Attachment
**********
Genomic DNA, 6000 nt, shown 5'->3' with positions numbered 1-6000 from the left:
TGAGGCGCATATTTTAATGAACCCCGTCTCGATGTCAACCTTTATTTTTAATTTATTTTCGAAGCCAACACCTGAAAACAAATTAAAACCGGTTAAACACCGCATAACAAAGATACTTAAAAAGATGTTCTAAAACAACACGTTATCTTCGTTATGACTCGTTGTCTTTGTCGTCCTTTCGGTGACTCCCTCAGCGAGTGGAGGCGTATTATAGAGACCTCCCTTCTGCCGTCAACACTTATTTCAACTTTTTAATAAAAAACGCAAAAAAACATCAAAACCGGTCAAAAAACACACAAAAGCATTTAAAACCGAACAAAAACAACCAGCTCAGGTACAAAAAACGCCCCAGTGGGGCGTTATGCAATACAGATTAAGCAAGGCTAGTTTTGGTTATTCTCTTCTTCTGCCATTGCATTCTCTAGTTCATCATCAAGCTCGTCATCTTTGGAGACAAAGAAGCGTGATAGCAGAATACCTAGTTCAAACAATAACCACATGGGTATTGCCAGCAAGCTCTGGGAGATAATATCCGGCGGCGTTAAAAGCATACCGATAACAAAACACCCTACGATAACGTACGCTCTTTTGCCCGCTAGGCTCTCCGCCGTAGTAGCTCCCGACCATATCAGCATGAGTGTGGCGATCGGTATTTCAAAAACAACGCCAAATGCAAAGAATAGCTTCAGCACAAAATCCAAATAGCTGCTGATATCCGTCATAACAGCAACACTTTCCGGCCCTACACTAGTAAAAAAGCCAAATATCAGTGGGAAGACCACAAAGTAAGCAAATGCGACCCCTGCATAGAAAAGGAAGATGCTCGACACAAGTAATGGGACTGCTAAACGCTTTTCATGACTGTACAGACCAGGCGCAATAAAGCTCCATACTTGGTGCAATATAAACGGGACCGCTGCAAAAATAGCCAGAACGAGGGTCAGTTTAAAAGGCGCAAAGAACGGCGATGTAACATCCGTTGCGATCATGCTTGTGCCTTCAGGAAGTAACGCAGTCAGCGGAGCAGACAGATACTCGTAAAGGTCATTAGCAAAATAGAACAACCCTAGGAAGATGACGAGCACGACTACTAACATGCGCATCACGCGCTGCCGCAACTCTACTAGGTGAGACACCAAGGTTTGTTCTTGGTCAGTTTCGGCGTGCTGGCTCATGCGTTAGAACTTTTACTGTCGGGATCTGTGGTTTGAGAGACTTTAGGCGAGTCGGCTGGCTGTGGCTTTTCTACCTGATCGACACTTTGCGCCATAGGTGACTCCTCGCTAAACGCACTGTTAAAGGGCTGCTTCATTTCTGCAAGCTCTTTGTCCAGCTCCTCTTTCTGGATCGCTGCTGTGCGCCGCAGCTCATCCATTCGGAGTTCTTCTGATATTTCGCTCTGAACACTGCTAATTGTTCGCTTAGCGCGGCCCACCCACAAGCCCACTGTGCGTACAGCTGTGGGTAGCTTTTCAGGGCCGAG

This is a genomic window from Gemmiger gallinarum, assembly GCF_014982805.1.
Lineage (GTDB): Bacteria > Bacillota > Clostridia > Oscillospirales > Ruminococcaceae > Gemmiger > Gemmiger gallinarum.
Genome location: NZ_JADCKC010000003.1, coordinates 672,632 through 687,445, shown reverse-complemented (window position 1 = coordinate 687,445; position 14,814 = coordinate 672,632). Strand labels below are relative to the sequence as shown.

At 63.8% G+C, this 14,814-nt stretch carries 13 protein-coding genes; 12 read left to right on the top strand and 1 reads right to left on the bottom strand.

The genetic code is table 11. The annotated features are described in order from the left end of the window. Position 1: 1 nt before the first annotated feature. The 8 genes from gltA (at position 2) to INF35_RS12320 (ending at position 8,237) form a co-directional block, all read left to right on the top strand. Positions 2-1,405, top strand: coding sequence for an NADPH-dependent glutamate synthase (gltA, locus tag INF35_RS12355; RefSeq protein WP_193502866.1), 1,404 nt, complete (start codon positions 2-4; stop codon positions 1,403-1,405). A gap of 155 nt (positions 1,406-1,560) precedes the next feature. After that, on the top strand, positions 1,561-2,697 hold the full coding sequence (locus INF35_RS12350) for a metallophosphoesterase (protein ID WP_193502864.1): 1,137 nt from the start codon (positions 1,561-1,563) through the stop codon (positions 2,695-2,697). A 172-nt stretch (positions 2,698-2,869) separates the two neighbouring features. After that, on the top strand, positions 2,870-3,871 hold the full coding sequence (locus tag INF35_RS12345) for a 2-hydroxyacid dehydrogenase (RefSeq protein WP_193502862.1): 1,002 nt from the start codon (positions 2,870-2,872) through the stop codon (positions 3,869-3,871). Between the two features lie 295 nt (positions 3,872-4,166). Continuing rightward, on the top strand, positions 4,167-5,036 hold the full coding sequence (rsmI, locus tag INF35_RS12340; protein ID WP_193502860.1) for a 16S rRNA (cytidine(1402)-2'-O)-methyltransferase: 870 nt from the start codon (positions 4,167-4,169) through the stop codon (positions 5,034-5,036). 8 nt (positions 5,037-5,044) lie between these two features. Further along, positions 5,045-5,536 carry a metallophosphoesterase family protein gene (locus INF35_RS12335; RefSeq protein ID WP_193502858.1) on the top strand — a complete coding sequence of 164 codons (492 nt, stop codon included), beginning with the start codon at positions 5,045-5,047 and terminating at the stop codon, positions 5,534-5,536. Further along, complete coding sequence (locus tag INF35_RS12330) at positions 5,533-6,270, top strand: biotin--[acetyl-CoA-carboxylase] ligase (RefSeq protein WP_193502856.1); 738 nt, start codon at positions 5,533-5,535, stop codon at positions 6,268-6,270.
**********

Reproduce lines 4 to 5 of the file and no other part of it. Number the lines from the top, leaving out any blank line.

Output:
Lineage (GTDB): Bacteria > Bacillota > Clostridia > Oscillospirales > Ruminococcaceae > Gemmiger > Gemmiger gallinarum.
Genome location: NZ_JADCKC010000003.1, coordinates 672,632 through 687,445, shown reverse-complemented (window position 1 = coordinate 687,445; position 14,814 = coordinate 672,632). Strand labels below are relative to the sequence as shown.